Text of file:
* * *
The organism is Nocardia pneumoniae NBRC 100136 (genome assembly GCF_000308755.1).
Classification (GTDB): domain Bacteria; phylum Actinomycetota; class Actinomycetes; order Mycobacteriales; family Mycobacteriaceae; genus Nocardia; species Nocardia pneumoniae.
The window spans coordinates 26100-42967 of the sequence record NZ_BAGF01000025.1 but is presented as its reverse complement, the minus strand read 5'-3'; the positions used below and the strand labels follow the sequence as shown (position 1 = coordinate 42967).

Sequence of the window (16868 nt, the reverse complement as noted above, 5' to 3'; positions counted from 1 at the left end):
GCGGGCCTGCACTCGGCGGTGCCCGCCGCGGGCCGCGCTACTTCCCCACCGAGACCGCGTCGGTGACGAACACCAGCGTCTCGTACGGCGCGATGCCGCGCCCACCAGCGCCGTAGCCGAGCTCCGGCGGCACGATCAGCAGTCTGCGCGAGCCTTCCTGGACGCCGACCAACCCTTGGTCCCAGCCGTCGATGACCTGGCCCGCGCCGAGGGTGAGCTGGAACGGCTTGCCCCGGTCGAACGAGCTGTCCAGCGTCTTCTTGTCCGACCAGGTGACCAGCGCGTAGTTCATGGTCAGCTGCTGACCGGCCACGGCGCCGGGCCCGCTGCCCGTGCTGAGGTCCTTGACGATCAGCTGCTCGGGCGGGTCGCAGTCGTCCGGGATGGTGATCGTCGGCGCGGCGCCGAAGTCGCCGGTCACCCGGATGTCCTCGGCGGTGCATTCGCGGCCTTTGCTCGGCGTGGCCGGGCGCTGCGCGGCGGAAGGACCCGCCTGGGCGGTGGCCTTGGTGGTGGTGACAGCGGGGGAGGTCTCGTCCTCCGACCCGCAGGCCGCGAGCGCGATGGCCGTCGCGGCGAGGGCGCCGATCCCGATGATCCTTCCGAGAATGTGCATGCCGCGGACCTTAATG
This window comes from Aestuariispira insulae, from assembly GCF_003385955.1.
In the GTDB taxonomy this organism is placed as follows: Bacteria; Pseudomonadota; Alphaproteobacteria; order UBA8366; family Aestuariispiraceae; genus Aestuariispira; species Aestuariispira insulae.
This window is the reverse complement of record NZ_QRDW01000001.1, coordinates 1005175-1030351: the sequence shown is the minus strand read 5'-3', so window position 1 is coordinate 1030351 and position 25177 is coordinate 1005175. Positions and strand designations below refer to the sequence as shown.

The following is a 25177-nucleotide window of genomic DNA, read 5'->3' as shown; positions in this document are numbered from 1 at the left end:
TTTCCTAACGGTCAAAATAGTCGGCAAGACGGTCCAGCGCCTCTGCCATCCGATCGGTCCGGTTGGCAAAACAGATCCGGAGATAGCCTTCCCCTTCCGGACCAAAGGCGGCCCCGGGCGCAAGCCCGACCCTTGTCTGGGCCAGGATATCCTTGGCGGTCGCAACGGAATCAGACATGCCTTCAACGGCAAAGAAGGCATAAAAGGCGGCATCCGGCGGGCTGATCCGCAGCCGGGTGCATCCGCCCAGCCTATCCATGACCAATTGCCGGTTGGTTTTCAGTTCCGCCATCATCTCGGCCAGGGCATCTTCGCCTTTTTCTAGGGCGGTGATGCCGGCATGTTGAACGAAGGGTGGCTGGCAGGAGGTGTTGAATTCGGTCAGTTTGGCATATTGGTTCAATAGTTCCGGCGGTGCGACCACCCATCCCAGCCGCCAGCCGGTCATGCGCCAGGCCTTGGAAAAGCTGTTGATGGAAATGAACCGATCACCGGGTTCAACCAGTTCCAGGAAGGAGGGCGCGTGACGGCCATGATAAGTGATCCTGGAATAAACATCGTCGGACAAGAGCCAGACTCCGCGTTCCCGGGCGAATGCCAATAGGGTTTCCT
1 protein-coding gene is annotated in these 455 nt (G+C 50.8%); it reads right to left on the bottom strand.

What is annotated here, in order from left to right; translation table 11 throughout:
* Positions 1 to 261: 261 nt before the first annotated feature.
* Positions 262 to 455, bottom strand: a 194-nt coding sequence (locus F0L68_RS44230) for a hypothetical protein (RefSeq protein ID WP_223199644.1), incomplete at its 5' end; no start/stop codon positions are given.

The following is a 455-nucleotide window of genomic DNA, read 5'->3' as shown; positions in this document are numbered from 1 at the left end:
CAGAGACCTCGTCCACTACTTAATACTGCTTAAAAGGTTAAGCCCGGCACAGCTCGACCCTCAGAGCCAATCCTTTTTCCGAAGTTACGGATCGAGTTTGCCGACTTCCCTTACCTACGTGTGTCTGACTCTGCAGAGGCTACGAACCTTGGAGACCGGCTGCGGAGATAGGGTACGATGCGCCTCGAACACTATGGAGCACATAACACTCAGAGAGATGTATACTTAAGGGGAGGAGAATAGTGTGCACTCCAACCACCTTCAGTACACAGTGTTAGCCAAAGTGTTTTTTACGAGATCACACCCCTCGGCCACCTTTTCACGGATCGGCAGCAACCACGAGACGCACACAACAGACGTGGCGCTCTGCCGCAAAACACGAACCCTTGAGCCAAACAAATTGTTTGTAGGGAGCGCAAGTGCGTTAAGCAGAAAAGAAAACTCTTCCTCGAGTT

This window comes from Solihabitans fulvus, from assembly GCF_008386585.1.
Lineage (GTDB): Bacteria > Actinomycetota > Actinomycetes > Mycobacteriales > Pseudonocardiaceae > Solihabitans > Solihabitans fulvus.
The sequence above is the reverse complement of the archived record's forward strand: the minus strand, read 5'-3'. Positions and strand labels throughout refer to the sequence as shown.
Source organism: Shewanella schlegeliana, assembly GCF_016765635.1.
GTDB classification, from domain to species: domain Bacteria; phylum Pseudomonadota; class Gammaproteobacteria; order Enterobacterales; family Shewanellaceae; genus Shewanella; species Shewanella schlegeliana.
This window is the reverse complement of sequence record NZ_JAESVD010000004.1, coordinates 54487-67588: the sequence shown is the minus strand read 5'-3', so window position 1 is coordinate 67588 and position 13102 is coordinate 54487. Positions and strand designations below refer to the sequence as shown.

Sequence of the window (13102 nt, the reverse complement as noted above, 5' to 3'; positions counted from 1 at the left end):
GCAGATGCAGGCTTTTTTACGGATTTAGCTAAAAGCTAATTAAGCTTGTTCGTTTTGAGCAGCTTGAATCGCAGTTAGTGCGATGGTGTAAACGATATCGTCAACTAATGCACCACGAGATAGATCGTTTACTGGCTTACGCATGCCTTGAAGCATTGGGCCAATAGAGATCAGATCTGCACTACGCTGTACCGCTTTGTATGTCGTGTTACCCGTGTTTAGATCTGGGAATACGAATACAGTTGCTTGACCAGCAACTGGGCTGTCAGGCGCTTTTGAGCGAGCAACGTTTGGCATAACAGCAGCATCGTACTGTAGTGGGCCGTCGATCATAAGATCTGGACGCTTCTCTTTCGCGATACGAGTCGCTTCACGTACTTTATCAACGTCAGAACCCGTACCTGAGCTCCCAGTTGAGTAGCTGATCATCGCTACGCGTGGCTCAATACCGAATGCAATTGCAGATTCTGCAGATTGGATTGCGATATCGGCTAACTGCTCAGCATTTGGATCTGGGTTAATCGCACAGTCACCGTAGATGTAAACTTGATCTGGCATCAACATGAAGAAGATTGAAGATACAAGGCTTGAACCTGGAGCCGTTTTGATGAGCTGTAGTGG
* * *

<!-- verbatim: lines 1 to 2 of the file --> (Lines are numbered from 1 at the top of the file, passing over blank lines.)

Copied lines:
The organism is Nocardia pneumoniae NBRC 100136 (genome assembly GCF_000308755.1).
Classification (GTDB): domain Bacteria; phylum Actinomycetota; class Actinomycetes; order Mycobacteriales; family Mycobacteriaceae; genus Nocardia; species Nocardia pneumoniae.